Wallace ran away four times into Mississippi, always trying to get up to northern Mississippi to get to the Union armies. One time he was at large for four and a half months, hiding in other slave cabins and hiding in woods and forests and gullies wherever he could hide.  He almost reached the big contraband camp in Corinth on his fourth try. He was captured by slave patrols. His master would always come after him because he was so valuable. Chalmers now got fed up of constantly trying to retrieve this kid, so he took him down to Mobile, Alabama, selling him in 1863 for $2000. That’s about the price today of a good Mercedes-Benz.

Wallace’s fifth and final escape attempt came after a vicious beating. He had been beaten many more times than he could count, he hadd been put in neck braces and leg chains and ankle chains and wrist chains, he had experienced about every kind of brutality slavery could bring on a teenage kid. One day, he crashed his master’s carriage and the master got so angry that he took him to the slave jail, hired the jailer to give him thirty lashes with the ugliest whip they had, a whip that would make you bleed on every lash. At the end of it he’s standing there naked, bleeding, and his master says, “Go home.” And instead of going home he put his clothes back on and he walked right through the Confederate Army, a garrison of 10,000 troops, where he was no doubt simply mistaken for yet another black camp hand.  At dusk he just crossed through the Confederate camp and he walked out of Mobile. And his final escape is a three-week trek, which he narrates in remarkable ways, a three-week trek down the western shore of Mobile Bay for twenty-five miles through a snake and alligator invested swamp, now known as the Fowl River Estuary.

Wallace describes one day praying especially hard when he got out to the tip of Mobile Bay, and the tide brought in an old rickety rowboat, and he tipped over the rowboat, took a plank of wood and he just started rowing out into the ocean. And in quite dramatic form he describes how a wave is about to swamp his little boat, and he hears oars, and the oars were a Union gunboat with eight sailors. They said, “Jump in.” He jumped in. And he said as he sat down in their boat, he said the Yankee sailors were struck with silence as they looked at him. The Union troops were struck with silence, wondering who he was and how he got there. They took him to a Sand Island fort and clothed him and fed him, the first kind acts by a white person that seventeen year-old Turnage had ever experienced. And the next day they took him to Fort Gaines on Dauphin Island, which is the big, beautiful sandbar island out at the mouth of Mobile Bay, and he was brought before the Union commander of all forces in the area, Gordon Granger, who interrogated him, probably because they wanted intelligence about Mobile, and Granger gave him two choices. He could either join a black regiment that they were forming at that very time in the Gulf region, or he could become a servant to a white officer. Wallace chose the latter, he didn’t tell us why, but probably he had had suffered enough. He had seen enough of his own war with the Confederates. And he served out the war for another year as the mess cook for a captain from a Maryland regiment whose name was Junius Turner. And Wallace was with that regiment in Baltimore, Maryland in August of 1865 when it was mustered out.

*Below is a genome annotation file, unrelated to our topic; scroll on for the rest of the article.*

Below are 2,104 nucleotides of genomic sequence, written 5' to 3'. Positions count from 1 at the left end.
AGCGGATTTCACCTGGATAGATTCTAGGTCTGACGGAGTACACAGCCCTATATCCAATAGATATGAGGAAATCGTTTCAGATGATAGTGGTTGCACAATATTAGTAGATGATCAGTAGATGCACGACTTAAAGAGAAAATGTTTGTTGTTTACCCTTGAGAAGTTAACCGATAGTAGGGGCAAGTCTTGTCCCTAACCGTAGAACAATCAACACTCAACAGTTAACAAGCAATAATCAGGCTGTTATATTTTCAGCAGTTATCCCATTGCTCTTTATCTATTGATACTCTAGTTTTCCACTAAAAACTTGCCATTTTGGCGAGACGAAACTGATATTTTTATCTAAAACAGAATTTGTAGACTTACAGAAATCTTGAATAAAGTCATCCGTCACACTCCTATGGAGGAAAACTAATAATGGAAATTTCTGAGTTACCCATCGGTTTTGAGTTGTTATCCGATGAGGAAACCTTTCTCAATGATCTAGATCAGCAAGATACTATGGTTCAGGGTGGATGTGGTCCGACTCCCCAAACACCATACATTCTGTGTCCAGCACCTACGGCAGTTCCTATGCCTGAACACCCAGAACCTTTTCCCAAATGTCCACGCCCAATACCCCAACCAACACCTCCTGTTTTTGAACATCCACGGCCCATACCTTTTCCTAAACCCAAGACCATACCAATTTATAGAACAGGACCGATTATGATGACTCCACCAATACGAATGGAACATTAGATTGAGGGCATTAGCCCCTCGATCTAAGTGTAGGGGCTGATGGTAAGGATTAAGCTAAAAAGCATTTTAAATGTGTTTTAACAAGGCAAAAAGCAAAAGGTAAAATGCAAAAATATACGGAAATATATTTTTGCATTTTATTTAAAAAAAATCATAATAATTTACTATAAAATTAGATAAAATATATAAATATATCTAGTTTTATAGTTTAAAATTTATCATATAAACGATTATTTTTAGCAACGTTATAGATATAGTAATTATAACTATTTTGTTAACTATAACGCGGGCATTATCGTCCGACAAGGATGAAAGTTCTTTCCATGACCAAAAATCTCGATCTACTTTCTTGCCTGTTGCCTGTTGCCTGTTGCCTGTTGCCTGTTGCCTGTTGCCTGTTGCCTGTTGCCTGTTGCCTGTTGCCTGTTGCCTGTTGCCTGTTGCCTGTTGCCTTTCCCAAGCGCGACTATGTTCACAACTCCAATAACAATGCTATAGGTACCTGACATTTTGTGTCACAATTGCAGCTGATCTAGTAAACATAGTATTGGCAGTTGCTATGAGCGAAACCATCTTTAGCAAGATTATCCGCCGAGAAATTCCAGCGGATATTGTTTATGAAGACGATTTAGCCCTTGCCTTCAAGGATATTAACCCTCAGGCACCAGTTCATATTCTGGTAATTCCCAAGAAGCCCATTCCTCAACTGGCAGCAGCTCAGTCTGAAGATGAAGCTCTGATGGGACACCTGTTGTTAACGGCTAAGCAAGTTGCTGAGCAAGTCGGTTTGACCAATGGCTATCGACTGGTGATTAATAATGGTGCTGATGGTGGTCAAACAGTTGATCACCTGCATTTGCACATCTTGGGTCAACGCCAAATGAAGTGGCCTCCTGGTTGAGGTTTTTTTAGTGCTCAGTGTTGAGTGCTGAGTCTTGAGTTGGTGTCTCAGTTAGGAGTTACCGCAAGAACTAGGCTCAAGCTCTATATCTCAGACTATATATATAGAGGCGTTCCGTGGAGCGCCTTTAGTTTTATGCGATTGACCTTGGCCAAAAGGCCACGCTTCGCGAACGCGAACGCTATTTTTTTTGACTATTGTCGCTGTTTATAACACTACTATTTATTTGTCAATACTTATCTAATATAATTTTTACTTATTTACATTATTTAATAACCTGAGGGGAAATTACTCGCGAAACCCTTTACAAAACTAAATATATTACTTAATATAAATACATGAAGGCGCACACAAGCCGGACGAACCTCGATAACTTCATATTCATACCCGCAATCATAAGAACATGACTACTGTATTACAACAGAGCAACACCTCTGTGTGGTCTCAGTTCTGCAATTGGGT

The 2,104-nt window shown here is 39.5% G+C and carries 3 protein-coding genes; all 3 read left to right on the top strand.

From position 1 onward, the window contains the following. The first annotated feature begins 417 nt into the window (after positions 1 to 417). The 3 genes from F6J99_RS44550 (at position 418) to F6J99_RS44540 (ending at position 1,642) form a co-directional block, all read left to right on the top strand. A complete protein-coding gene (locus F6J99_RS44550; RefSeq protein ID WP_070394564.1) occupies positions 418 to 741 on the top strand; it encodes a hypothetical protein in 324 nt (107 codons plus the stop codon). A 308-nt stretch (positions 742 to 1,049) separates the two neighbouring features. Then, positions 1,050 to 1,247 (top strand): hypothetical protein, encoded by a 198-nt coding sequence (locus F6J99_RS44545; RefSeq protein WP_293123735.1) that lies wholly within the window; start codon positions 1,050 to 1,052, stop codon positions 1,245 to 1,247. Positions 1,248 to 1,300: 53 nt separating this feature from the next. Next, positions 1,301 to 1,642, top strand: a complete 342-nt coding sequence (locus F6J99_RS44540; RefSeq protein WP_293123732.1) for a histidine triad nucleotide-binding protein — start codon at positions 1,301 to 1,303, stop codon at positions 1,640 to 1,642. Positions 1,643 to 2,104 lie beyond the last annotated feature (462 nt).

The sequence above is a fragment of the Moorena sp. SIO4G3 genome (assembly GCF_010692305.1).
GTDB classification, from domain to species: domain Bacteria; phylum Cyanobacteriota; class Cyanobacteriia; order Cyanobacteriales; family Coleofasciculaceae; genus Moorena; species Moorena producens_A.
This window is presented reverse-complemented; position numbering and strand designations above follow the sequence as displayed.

Wallace lived three years in Baltimore and then moved to New York City where he lived the rest of his life, until 1916. He was lucky to find his mother and his four siblings, and they were all living in a tenement house, surviving, as part of the first generation of a black working class, former slaves, in a northern city. He lived till 1916 and is buried in Cyprus Hill Cemetery in Brooklyn, New York. The point of this story is that these slaves escaping were real people, with real names, real family, real hopes and desires.[5]

[1] David Blight, Yale Civil War and Reconstruction, Lecture 15, YouTube website link in main blog


[3] David Blight, Yale Civil War and Reconstruction, Lecture 16.

[4] Jonathon Holloway, Yale African American History: Emancipation to the Present, Lecture 2, YouTube website link in main blog

[5] David Blight, Yale Civil War and Reconstruction, Lecture 16.

About Bruce Strom 167 Articles
I was born and baptized and confirmed as a Lutheran. I made the mistake of reading works written by Luther, he has a bad habit of writing seemingly brilliant theology, but then every few pages he stops and calls the Pope often very vulgar names, what sort of Christian does that? Currently I am a seeker, studying church history and the writings of the Church Fathers. I am involved in the Catholic divorce ministries in our diocese, and have finished the diocese two-year Catholic Lay Ministry program. Also I took a year of Orthodox off-campus seminary courses. This blog explores the beauty of the Early Church and the writings and history of the Church through the centuries. I am a member of a faith community, for as St Augustine notes in his Confessions, you cannot truly be a Christian unless you worship God in the walls of the Church, unless persecution prevents this. This blog is non-polemical, so I really would rather not reveal my denomination here.